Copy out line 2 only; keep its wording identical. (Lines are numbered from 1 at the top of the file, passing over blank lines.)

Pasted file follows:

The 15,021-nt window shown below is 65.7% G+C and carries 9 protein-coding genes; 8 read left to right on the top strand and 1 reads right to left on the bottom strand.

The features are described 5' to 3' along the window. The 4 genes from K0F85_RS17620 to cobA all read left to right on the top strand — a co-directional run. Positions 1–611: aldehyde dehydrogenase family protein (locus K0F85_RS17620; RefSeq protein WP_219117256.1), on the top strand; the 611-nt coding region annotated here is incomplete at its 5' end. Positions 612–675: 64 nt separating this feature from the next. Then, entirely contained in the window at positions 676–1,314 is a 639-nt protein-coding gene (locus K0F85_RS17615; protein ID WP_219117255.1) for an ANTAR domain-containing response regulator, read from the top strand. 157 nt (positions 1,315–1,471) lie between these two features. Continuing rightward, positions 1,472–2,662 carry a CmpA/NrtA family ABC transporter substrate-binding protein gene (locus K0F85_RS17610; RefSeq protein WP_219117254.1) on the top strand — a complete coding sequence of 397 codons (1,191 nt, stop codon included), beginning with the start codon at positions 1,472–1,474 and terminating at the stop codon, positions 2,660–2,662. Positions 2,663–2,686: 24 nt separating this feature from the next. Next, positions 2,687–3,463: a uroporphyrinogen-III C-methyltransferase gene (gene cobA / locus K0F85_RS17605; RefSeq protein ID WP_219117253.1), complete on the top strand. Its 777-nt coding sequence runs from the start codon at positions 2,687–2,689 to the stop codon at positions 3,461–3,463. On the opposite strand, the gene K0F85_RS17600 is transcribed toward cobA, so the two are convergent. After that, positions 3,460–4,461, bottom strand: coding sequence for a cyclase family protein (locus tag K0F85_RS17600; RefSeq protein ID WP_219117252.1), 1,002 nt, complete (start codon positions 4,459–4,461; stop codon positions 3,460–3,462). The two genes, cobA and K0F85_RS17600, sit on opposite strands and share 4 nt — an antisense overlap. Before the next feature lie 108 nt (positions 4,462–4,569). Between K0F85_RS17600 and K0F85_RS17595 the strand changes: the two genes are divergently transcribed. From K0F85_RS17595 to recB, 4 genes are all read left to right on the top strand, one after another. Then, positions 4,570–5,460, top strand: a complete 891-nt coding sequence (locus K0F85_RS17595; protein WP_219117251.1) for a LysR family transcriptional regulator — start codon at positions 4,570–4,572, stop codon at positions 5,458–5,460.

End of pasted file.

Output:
The features are described 5' to 3' along the window. The 4 genes from K0F85_RS17620 to cobA all read left to right on the top strand — a co-directional run. Positions 1–611: aldehyde dehydrogenase family protein (locus K0F85_RS17620; RefSeq protein WP_219117256.1), on the top strand; the 611-nt coding region annotated here is incomplete at its 5' end. Positions 612–675: 64 nt separating this feature from the next. Then, entirely contained in the window at positions 676–1,314 is a 639-nt protein-coding gene (locus K0F85_RS17615; protein ID WP_219117255.1) for an ANTAR domain-containing response regulator, read from the top strand. 157 nt (positions 1,315–1,471) lie between these two features. Continuing rightward, positions 1,472–2,662 carry a CmpA/NrtA family ABC transporter substrate-binding protein gene (locus K0F85_RS17610; RefSeq protein WP_219117254.1) on the top strand — a complete coding sequence of 397 codons (1,191 nt, stop codon included), beginning with the start codon at positions 1,472–1,474 and terminating at the stop codon, positions 2,660–2,662. Positions 2,663–2,686: 24 nt separating this feature from the next. Next, positions 2,687–3,463: a uroporphyrinogen-III C-methyltransferase gene (gene cobA / locus K0F85_RS17605; RefSeq protein ID WP_219117253.1), complete on the top strand. Its 777-nt coding sequence runs from the start codon at positions 2,687–2,689 to the stop codon at positions 3,461–3,463. On the opposite strand, the gene K0F85_RS17600 is transcribed toward cobA, so the two are convergent. After that, positions 3,460–4,461, bottom strand: coding sequence for a cyclase family protein (locus tag K0F85_RS17600; RefSeq protein ID WP_219117252.1), 1,002 nt, complete (start codon positions 4,459–4,461; stop codon positions 3,460–3,462). The two genes, cobA and K0F85_RS17600, sit on opposite strands and share 4 nt — an antisense overlap. Before the next feature lie 108 nt (positions 4,462–4,569). Between K0F85_RS17600 and K0F85_RS17595 the strand changes: the two genes are divergently transcribed. From K0F85_RS17595 to recB, 4 genes are all read left to right on the top strand, one after another. Then, positions 4,570–5,460, top strand: a complete 891-nt coding sequence (locus K0F85_RS17595; protein WP_219117251.1) for a LysR family transcriptional regulator — start codon at positions 4,570–4,572, stop codon at positions 5,458–5,460.